PET/CT spots prostate cancer return

September 3, 2009

Other headlinesHologic readies advanced breast cancer device

PET/CT spots prostate cancer return
Utilizing radioactively labeled choline, PET/ CT can detect recurring prostate cancer sooner than conventional imaging technologies in some patients who have had their prostates surgically removed. The study, conducted at the University of Bologna, Italy, and published this month in the Journal of Nuclear Medicine, included 190 patients who had undergone radical prostatectomy and showed biochemical relapse in follow-up examinations, as indicated by a rise of prostate-specific antigen (PSA) in their blood. The researchers suggest that only patients with a high probability of having a positive scan based on PSA levels and kinetics should undergo choline PET/CT scans. This will minimize the number of inappropriate choline PET/CT scans while increasing early detection of cancer recurrence, they said.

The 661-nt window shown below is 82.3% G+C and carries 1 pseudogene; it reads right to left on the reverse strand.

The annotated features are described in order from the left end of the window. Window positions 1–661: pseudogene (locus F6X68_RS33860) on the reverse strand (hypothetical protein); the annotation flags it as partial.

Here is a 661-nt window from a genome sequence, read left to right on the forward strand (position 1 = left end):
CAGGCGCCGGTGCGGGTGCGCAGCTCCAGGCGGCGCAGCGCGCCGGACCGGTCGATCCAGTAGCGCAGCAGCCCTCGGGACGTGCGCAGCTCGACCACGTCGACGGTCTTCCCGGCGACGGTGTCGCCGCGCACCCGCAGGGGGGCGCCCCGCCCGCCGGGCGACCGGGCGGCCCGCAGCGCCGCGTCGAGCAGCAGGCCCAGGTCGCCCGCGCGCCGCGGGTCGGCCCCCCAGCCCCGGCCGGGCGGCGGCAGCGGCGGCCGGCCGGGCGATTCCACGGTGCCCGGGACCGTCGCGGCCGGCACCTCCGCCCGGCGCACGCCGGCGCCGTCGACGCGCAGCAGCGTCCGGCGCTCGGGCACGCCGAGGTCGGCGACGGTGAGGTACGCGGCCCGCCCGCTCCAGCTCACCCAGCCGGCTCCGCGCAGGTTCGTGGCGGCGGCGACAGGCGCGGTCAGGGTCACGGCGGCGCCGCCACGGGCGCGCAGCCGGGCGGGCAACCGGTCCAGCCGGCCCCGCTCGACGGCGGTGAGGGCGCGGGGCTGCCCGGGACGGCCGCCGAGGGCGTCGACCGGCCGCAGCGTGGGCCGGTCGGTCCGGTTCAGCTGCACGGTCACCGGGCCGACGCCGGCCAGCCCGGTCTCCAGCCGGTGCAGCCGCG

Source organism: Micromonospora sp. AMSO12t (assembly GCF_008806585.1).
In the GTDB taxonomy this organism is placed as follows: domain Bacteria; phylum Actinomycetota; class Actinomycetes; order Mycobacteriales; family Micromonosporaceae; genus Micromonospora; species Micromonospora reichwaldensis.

Hologic readies advanced breast cancer device
Hologic can begin marketing an advanced version of its MammoSite ML, a radiation therapy system designed to irradiate breast cancer. The FDA has now cleared the enhanced device, successor to the MammoSite product that passed agency muster seven years ago. This single-lumen device has treated more than 50,000 breast cancer patients in the U.S. The new version features a multi-lumen design, which allows oncologists to shape the radiation dose, targeting areas of the breast where the cancer is most likely to recur, while limiting the exposure of normal, healthy tissue. MammoSite ML, like its predecessor, is comprised of an inflatable balloon catheter in which a radioactive source is introduced for therapy delivery. The inflatable balloon is inserted into the surgical cavity that remains after removal of the tumor. This local placement provides for the delivery of a five-day course of radiation to the tissue most likely to contain residual cancerous cells. Using the MammoSite multi-lumen catheter, the radiation oncologist can shift the radiation dose to the areas that need it most and away from those that do not require it.